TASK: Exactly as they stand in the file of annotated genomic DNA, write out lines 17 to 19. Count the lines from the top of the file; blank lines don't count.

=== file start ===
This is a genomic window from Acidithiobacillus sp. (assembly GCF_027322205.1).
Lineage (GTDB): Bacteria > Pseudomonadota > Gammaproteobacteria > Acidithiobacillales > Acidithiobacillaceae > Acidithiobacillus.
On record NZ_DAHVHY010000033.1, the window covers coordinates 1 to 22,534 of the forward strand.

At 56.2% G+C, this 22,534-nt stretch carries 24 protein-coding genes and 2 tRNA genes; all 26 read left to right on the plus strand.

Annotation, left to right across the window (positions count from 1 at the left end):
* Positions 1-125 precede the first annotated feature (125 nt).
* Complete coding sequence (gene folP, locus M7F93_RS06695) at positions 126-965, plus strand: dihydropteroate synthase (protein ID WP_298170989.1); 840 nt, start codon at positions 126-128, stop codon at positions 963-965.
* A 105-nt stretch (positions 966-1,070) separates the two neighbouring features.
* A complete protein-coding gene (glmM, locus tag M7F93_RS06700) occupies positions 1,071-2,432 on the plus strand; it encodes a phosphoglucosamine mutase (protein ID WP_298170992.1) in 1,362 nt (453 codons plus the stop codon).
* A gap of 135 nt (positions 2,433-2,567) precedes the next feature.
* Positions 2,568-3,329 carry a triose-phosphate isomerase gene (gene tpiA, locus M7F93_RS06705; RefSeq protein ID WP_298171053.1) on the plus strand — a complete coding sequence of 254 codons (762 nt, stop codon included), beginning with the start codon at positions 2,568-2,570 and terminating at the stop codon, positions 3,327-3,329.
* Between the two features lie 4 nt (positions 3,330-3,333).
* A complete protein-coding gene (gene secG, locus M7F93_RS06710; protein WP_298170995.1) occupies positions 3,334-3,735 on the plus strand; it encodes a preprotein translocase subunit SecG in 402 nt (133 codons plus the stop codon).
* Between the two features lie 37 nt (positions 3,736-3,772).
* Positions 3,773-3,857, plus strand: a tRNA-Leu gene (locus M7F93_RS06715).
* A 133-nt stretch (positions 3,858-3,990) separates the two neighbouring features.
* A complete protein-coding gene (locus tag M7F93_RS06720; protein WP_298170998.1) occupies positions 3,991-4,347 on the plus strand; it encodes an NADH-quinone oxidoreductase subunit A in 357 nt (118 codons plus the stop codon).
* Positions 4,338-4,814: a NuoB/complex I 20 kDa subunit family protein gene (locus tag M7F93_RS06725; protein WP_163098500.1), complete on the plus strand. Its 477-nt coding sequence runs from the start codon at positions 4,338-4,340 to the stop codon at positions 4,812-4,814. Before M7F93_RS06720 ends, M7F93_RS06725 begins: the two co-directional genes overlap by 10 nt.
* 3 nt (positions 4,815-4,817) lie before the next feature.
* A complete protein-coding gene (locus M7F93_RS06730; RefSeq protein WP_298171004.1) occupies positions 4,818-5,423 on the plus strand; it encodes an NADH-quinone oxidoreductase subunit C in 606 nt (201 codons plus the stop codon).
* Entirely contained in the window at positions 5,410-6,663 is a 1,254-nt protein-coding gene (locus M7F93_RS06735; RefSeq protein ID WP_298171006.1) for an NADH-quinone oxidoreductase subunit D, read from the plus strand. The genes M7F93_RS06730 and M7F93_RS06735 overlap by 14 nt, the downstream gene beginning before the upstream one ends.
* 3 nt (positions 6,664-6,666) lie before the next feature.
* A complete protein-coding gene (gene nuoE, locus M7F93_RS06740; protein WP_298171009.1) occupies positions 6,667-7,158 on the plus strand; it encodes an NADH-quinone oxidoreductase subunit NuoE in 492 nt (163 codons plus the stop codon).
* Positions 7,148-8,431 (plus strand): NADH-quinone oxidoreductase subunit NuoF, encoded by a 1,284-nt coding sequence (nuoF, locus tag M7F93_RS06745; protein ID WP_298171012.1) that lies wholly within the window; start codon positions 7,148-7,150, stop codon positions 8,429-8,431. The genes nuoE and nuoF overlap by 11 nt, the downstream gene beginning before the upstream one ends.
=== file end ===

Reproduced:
* A complete protein-coding gene (locus tag M7F93_RS06720; protein WP_298170998.1) occupies positions 3,991-4,347 on the plus strand; it encodes an NADH-quinone oxidoreductase subunit A in 357 nt (118 codons plus the stop codon).
* Positions 4,338-4,814: a NuoB/complex I 20 kDa subunit family protein gene (locus tag M7F93_RS06725; protein WP_163098500.1), complete on the plus strand. Its 477-nt coding sequence runs from the start codon at positions 4,338-4,340 to the stop codon at positions 4,812-4,814. Before M7F93_RS06720 ends, M7F93_RS06725 begins: the two co-directional genes overlap by 10 nt.
* 3 nt (positions 4,815-4,817) lie before the next feature.